After taking on issues like gay rights, gun control, aid to military veterans and political gridlock, Starbucks CEO Howard Schultz recently announced on March 16 his plan for the company to take on a new challenge: spurring a conversation about racism.
Starbucks hit headlines when news got out that Schultz requested for baristas to write “Race Together” on coffee cups before handing them to customers. In a video shared with employees last week, Schultz encouraged them to “try to engage in a discussion that we have problems in this country in regards to race.”
In a March 22 letter to his employees, however, Schultz ended the cup-writing phase of the campaign but assured his supporters that it “was always just the catalyst for a much broader and longer term conversation” about racial inequality and diversity.
Despite a mixed response to Race Together, including some harsh criticism from social media users, Schultz continues to stress the importance of discussing race issues as a means to make society better. He anticipated skeptics at the onset of the initiative. Many criticized it as opportunistic and inappropriate while others questioned if it were even possible for Starbucks baristas to engage in constructive conversations about the issue while busily serving coffee.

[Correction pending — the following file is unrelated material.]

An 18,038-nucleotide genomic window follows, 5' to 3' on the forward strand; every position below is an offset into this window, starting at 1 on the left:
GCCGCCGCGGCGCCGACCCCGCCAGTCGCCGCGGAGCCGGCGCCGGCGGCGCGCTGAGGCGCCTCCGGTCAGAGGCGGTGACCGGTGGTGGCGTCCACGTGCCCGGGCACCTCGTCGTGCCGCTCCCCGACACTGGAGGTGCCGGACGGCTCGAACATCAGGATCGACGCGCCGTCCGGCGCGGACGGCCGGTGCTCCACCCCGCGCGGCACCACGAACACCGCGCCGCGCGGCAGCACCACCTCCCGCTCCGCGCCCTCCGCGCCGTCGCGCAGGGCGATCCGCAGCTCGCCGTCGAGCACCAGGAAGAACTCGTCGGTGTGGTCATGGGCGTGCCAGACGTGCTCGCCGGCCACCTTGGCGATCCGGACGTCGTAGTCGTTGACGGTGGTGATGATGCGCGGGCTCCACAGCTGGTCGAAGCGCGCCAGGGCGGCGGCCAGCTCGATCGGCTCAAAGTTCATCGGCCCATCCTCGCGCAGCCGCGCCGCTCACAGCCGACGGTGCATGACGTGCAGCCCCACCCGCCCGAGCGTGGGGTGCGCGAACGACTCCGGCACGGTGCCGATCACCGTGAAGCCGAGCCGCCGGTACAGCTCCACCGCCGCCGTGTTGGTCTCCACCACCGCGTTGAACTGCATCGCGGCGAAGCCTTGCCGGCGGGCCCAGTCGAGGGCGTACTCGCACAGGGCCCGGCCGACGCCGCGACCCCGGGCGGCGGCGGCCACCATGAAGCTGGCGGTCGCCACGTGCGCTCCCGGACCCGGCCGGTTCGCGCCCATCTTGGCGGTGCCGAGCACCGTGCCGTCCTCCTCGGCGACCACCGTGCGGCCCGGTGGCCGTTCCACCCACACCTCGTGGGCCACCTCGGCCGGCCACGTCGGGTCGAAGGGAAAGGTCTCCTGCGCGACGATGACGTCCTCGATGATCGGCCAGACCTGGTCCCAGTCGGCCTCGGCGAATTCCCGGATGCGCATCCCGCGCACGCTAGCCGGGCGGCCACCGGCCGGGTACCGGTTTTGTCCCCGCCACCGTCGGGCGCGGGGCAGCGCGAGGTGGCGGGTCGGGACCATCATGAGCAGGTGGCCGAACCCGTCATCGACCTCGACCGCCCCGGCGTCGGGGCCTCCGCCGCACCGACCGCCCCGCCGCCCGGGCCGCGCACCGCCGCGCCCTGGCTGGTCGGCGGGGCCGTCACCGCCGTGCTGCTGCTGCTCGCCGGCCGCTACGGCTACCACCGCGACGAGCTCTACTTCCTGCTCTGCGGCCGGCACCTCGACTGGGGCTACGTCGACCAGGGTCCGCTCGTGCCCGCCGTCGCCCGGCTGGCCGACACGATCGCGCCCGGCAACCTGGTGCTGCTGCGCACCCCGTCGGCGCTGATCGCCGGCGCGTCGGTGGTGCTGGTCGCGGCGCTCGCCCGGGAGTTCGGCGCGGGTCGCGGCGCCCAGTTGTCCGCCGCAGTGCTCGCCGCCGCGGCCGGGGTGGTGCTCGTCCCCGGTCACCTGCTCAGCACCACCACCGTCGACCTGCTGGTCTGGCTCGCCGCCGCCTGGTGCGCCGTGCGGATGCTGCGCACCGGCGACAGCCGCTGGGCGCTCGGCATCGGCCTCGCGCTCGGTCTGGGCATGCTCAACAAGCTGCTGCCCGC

Could it be successful?
Starbucks stock hit a 52-week high of $99.20 this week after announcing a two-for-one common stock split plan. Under the plan, shareholders will receive one additional share for each common share they own. News got out quickly, especially given the amount of free press the company was receiving after the announcement of its Race Together plan. With this in mind, it can be argued that the Race Together initiative has not particularly hurt the company so far. The media pummeling, however, needs to be taken into account when analyzing the initial success of this initiative. Common criticism describes the campaign as a good idea that has been poorly executed.
Monique Nelson, chair and CEO of UniWorld Group, a 47-year-old multicultural marketing and adverstising firm, said that Starbucks created a great opportunity for an authentic and organic campaign but for it “to just put an edict out: ‘Have a conversation about race’ is not a good format in terms of execution.” According to Nelson, Race Together could have potentially pushed away workers and customers.
Nelson’s opinions mimic those of Jennifer Epps-Addison, executive director of nonprofit labor rights organization Wisconsin Jobs Now. Epps-Addison expressed to the International Businness Times her opinion that Starbucks should have an independent agency to do focus groups with workers from various geographical areas, like suburbs and urban areas, that have diverse groups of consumers. In this way, the company can better spur conversation with a better understanding of its consumers and a more organized approach.
Nevertheless, Starbucks is continuing to move its Race Together campaign on to other phases. What was once a small Seattle chain of coffee stores is now the world’s biggest coffee chain under Schultz, a champion of social issues “to inspire and nurture the human spirit — one person, one cup and one neighborhood at a time.”
March 27, 2015.